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City funding uncertain for Central Missouri Humane Society

Friday, July 24, 2009 | 12:01 a.m. CDT; updated 4:27 p.m. CDT, Friday, July 24, 2009

COLUMBIA — Representatives from the Central Missouri Humane Society asked for an additional $80,000 in funding from the City of Columbia at a City Council work session Wednesday evening.

CMHS's budget was $876,500 in 2008, and executive director Patty Forister said they are operating currently at "a bottom line."

"We're just barely making ends meet," Forister said.

While it's possible for the Humane Society to receive the full amount, Third Ward City Councilman Karl Skala isn't optimistic.

"The full amount is probably unlikely," Skala said. 

Forister said when she arrived at the shelter, its problems were a "perfect storm" and stemmed from a lack of leadership, low staff empowerment, a severe lack of funding, building problems and a weak commitment to saving animals' lives. But she said she has worked to improve things since the shelter sought assistance from the Service Corp of Retired Executives, a subsidiary of the U.S. Small Business Administration.

In 2008, the shelter conducted studies comparing Humane Societies around the nation to mid-Missouri's. One of the studies found that the root cause of the shelter's problems was the shelter taking in too many animals. Forister said if the shelter doesn't receive the money from the city, it might have to cut the number of animals it takes into the shelter or keep fewer animals.

Fourth Ward City Councilman Jerry Wade said he didn't know if there is money available for the Humane Society.

"That will have to be dealt with in the context of our discussions on the total budget," Wade said. "Right now, I simply don't know."

Budget discussions will be coming up in the next month. The council hasn't given any deliberation to the Humane Society's request, Wade said.

The Humane Society remains hopeful it will receive the full $80,000.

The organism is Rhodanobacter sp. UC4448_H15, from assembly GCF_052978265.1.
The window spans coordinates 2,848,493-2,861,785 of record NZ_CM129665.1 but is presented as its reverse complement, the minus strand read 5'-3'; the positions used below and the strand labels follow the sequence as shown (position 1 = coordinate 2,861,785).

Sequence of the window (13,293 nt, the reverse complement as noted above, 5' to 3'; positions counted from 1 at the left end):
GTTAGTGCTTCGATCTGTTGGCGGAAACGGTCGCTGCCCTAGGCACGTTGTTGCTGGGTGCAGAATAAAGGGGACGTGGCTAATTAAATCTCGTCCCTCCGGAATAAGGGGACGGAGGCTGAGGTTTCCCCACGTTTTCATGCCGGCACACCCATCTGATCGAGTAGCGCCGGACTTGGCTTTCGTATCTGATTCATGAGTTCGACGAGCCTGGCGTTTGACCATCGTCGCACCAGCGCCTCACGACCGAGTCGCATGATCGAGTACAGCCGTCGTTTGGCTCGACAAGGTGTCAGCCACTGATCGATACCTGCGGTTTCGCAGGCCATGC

"I feel like we've done our homework," Forister said.

The city has a contractual relationship with the Central Missouri Humane Society where the Humane Society provides services for animal control. The contract is for around $100,000, Forister said.

If the council gives the Humane Society the $80,000, it would be the first time the city has funded the municipal animal services, Forister said. The $80,000,would be in addition to the contract the shelter has with animal control and would help subsidize the cost of animals coming through the shelter's front door.

"It's a community problem," Forister said.

The cost of caring for animals at the shelter could range from about $35 to $119, depending on several factors, including whether the animal was a dog or cat and how long the shelter had to board the animal.

The city's budget is going to be tight, Skala said. Council members are going to be preparing for the next couple of years, not just this year.

"The two key words for the budget this year are cost of service and efficiency," Skala said.

The council will start analyzing the city manager's budget in August and will be holding work sessions Aug. 26-28. The humane society will have a good idea of the funding it will receive by the end of the work sessions, Skala said.

The budget issues are expected to be settled by the end of September, and the city's budget has to be approved by Oct. 1.


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